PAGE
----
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Escapement Wheel Repair

derwiener

Old Timer
Aug 8, 2009
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I have an Ansonia clock that jams abruptly. I have narrowed the problem to the teeth on the escapement wheel. [Picture below] I have never worked with this type of wheel and would appreciate it if someone could tell me what to look for that is wrong with a tooth and how to repair it. Some, but not all, of the teeth get stuck on the pallet.Should the teeth come to a point, and what tools should I get to be able to fix the problem. Any suggestions would be appreciated.
Thank you!

Paul
Escmt Wheel.JPG
 

Uhralt

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Sep 4, 2008
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I don't think it is the wheel that causes the problem but the shape of the pallets. These appear to be just round rods? The profile shoud look like a half circle (not a full one). The flat sides should point to the center of the wheel. Of course, it is possible that these pallets have damaged the wheel trying to run the clock in this shape. But first, get the pallets fixed. Look for "Brocot escapement" to see how the correct pallets should look like and how they need to be oriented.

Uhralt
 
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Dick Feldman

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Sep 1, 2000
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Yours is a Brocot escapement.
I would suggest you study everything you can find on that style escapement.
Those are a variation of a dead beat escapement and are very delicate.
Any trial and error attempt to adjust will only make matters worse.
Because the escapement is delicate, tight pivot holes are necessary.
or---You may be the victim of a previous repair person.
Check out this previous post on Brocot escapements.
https://mb.nawcc.org/threads/looking-for-a-reading-on-adjusting-a-brocot-escapement.138054/
Best of luck,
Dick
 
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Carl Bergquist

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Oct 27, 2010
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You have a real problem. I have never seen a VE Ansonia with round pallet pins. First you need to do what Dick has suggested and learn what this escape wheel and pallets are trying to do. The threads on this forum are loaded with questions on this very subject. Your first job is to READ. A good first read would be Robert Porters Pin-Pallet Escapement. This is a fairly simple small book that deals mostly with the Ansonia version of this escapement. Pallet diameter and shape are very important. If no body has changed the size of the holes in your anchor you may be able to machine the pallets to the correct shape. Your escape wheel is pretty "beat up" but generally the correct shape and thirty teeth is a common number of teeth for an Ansonia. You can buy new pallet pins but you must know the correct size. READ READ READ Good luck?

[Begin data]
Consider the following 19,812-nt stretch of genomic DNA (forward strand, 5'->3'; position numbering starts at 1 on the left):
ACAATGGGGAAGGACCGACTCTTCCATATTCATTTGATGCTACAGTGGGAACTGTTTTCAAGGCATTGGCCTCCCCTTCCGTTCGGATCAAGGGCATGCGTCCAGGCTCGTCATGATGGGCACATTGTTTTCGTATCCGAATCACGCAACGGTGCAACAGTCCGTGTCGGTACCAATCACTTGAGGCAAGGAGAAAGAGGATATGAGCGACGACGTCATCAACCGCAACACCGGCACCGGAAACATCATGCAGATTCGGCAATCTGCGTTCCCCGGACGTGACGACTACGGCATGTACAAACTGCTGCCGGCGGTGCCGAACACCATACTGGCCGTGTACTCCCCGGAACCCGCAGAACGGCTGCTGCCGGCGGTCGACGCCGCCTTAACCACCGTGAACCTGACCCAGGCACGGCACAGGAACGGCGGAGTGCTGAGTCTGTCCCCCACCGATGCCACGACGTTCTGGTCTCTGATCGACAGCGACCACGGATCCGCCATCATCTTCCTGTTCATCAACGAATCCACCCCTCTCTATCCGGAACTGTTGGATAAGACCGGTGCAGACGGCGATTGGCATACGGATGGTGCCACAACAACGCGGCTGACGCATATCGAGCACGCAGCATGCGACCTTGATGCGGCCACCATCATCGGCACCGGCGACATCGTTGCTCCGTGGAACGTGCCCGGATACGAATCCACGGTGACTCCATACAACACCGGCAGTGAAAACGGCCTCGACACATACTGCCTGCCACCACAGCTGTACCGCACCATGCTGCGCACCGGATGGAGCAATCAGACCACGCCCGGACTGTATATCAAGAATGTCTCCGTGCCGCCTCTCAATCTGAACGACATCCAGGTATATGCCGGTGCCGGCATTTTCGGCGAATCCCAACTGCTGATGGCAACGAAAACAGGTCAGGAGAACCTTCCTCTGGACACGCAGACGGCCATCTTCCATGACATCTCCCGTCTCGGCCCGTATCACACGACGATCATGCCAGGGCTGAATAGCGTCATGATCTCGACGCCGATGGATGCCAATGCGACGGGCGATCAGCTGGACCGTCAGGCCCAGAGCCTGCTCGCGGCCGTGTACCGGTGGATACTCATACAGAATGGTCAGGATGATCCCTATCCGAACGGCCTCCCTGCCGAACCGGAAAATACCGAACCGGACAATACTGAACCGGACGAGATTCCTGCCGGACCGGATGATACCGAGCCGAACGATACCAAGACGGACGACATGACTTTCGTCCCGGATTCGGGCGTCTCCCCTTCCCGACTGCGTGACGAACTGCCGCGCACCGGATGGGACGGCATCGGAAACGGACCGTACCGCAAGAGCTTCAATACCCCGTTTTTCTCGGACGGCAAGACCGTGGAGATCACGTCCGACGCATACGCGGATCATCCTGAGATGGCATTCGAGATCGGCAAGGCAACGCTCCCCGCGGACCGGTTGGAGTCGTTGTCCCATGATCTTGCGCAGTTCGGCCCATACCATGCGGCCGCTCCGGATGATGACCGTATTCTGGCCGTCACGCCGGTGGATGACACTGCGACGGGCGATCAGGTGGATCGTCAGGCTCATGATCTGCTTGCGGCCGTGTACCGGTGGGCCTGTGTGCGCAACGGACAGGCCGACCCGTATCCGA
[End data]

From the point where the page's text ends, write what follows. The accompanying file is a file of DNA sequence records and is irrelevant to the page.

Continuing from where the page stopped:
Willie X

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Feb 9, 2008
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When you figure out exactly what needs to be done, that will probably include removing about 1/2 of the existing pin's diameter, for about 3/4 of the pin's length.
Test the pin first with a fine file to see if it is hardened. If so, you can proceed using a Dremel tool with a cut-off wheel and finish with a small India stone. The finish is not important on the flats but you don't want it to look sloppy.

Be aware that the pins are usually held in with shellac and to much heat will loosen the pins. So, go at a snails pace with your metal removal and, if you are very lucky, you may get good results without resetting the pins. Normally the shellac is heated a bit and the pin/s are rotated slightly to fine tune the escapement action. When properly adjusted and controlling the crutch movement with your fingers, each escape wheel tooth should fall a little short of the center (high spot) on the circular face of each pallet. Left or right, this should be the same. Sounds easy enough ... right! :)

Double Ha, Willie X
 

Jeff T

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Feb 10, 2018